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Listening Skills

Suggested Teaching Method: Lecture, Demonstration

Quicklinks:   View Syllabus   |   View Listening Skills in the Classroom   |   View Active Listening & Negotiations

How To Listen Before Acting

Objective

  • Teach students to listen and learn.

What the students should know at the end of the lesson

  • Skills needed to listen and learn
  • Different ways to listen
  • Ignoring
  • Pretending
  • Selective
  • Attentive
  • Empathic
  • How to make sure that you understand a problem

Suggested material needed to teach subject

Make copies of the article on effective listening and give to each student for reference. Also, put the students in a circle whisper something to the first person and have each person whisper to the next. When the last person receives the message have them respond out loud. Compare the start and ending message for accuracy. Discuss the results.

Key items or concepts to cover

Listening leads to better understanding.

Listening Skills in the Classroom

The average college student spends about 14 hours per week in class listening ( or perhaps I should say "hearing"--there is a difference!) to lectures. See if you can improve your listening skills by following some of the strategies below:

  • Maintain eye contact with the instructor. Of course you will need to look at your notebook to write your notes, but eye contact keeps you focused on the job at hand and keeps you involved in the lecture.
  • Focus on content, not delivery. Have you ever counted the number of times a teacher clears his/her throat in a fifteen minute period? If so, you weren't focusing on content.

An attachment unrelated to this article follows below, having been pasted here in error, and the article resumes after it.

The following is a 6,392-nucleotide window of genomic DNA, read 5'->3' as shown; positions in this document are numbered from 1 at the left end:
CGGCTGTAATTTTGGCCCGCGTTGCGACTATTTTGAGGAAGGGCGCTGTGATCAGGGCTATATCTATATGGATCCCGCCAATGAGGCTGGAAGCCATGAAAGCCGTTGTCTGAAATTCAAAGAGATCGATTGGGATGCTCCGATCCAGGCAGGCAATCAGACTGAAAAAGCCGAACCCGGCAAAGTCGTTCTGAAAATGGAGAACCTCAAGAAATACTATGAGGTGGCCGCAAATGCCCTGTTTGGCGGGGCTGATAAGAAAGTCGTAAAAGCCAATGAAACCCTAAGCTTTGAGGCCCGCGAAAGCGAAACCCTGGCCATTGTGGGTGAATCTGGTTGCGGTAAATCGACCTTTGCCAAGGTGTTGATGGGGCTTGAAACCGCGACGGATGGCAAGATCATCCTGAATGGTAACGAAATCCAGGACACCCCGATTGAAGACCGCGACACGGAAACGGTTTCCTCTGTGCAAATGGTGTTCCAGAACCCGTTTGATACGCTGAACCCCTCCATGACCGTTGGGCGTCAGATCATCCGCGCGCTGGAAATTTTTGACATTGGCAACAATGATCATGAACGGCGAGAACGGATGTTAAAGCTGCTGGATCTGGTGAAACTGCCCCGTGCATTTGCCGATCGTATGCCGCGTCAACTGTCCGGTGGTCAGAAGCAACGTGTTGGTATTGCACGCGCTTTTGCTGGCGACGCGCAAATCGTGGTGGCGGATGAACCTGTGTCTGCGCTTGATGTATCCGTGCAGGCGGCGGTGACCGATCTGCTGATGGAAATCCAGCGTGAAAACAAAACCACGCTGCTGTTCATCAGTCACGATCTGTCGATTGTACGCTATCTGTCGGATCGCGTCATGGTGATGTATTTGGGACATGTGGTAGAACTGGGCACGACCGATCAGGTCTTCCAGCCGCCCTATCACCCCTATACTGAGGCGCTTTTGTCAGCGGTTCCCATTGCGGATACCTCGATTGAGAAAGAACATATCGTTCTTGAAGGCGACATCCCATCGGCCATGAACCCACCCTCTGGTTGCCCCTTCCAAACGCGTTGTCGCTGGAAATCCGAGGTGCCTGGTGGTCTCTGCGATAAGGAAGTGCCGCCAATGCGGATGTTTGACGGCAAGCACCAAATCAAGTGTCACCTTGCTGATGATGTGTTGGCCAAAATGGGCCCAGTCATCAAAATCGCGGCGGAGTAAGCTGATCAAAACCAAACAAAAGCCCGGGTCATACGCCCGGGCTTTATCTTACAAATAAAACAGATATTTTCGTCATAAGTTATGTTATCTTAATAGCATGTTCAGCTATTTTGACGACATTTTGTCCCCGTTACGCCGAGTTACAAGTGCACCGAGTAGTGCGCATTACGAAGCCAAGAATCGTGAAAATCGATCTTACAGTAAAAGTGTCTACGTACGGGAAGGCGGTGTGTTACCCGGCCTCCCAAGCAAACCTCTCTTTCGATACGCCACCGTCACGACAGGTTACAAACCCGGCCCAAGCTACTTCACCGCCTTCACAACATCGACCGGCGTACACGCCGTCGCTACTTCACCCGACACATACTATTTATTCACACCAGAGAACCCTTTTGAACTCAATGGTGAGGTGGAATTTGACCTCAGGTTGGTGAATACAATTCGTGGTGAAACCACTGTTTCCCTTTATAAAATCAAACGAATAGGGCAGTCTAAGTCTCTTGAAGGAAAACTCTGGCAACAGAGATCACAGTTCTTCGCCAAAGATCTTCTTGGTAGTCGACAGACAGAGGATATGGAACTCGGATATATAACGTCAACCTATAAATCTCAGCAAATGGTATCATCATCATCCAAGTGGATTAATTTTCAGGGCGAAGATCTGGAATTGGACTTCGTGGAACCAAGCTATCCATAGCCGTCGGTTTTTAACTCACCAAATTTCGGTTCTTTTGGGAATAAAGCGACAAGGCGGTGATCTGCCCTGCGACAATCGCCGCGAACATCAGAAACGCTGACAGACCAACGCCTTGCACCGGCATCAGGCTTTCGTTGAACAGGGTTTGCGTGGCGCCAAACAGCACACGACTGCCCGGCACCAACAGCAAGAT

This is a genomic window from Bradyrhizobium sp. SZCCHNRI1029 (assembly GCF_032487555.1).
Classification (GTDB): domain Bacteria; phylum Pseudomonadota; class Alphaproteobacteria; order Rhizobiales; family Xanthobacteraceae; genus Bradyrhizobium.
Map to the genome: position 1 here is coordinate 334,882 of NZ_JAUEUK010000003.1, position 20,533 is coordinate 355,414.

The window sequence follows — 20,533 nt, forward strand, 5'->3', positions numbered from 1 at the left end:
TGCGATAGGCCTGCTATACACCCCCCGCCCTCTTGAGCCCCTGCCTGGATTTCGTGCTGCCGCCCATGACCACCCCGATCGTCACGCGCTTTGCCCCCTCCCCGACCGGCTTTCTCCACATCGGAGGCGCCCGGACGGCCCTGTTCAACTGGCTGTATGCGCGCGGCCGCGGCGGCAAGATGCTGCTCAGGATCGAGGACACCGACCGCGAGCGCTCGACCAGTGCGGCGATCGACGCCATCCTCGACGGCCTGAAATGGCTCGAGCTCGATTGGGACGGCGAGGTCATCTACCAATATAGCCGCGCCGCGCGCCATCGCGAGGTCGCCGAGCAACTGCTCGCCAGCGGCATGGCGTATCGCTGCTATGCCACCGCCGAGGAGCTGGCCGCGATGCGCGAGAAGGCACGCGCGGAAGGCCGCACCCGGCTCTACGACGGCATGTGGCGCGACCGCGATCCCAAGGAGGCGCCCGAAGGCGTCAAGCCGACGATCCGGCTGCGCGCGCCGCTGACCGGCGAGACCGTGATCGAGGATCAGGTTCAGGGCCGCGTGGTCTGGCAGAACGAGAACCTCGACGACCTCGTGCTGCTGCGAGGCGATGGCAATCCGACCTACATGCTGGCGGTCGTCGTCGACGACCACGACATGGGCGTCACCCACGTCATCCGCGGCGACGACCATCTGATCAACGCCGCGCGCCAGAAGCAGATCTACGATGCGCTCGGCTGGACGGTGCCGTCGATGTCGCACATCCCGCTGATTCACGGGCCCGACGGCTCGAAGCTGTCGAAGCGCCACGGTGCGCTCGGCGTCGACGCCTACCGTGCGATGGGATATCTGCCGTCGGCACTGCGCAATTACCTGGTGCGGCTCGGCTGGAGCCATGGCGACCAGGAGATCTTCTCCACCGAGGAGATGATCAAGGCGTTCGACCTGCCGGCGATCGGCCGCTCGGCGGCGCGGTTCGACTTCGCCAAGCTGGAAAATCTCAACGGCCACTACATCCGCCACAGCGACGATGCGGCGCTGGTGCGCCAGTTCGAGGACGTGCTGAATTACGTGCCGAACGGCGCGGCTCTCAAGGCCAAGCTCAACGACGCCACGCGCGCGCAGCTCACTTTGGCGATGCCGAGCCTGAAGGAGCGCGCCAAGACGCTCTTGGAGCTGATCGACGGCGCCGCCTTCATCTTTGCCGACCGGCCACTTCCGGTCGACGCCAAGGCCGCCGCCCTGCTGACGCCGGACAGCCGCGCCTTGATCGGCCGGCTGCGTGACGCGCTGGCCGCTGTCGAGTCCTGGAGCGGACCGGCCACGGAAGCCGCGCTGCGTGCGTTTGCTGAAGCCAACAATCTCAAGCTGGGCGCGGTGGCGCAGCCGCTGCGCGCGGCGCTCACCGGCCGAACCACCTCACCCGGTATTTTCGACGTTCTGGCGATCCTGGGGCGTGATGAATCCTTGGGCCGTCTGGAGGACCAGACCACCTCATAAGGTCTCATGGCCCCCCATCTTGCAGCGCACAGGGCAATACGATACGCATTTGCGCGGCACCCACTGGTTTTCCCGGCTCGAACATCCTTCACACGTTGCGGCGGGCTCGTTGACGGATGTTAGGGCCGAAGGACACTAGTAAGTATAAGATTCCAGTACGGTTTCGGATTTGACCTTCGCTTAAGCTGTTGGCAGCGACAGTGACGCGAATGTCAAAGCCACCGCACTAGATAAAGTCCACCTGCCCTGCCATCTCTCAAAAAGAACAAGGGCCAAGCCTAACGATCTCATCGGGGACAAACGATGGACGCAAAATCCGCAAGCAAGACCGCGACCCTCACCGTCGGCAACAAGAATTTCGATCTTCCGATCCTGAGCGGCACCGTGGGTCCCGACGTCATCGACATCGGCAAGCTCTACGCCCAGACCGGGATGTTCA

• Avoid emotional involvement. When you are too emotionally involved in listening, you tend to hear what you want to hear--not what is actually being said. Try to remain objective and open-minded.
  • Avoid distractions. Don't let your mind wander or be distracted by the person shuffling papers near you. If the classroom is too hot or too cold try to remedy that situation if you can. The solution may require that you dress more appropriately to the room temperature.
  • Treat listening as a challenging mental task. Listening to an academic lecture is not a passive act--at least it shouldn't be. You need to concentrate on what is said so that you can process the information into your notes.
  • Stay active by asking mental questions. Active listening keeps you on your toes. Here are some questions you can ask yourself as you listen. What key point is the professor making? How does this fit with what I know from previous lectures? How is this lecture organized?

Active Listening & Negotiations

Active Listening Rules

  1. Put all your attention on what the person is saying.
  2. Restate their most important thoughts, feelings, and concerns.
  3. Don't interrupt, correct mistakes, give advice, or tell you own story.
  4. Give the person time to speak. Don't immediately fill the space.
  5. Use non-verbal gestures to show support.

Active Listening Styles

  • ENCOURAGING - using neutral words to help another person say more about the situation and how they feel.
  • RESTATlNG - saying in your own words what you thought you heard the other person say, including their feelings and needs.
  • CLARIFYING - getting more information, asking nonjudgmental questions.

De-escalators

  1. Stay cool, calm and on center.
    • Don't let the other person throw you off balance and force you into fighting back or escalating the conflict.
    • Avoid fast moves, swearing and defensiveness.
    • Stay in control of yourself.
    • Breathe slowly and let any negative words or feelings move past you.
  2. Give the other person some space:
    • Don't back them (or yourself) into a corner, give them a way to "save face."
    • Look for common interests, common ground.
    • Use a cooling off period. Stop and think about the situation.
    • Let yourself feel the problem before reacting instinctively.
  3. Listen to the other person.
    • Start out listening, then talking.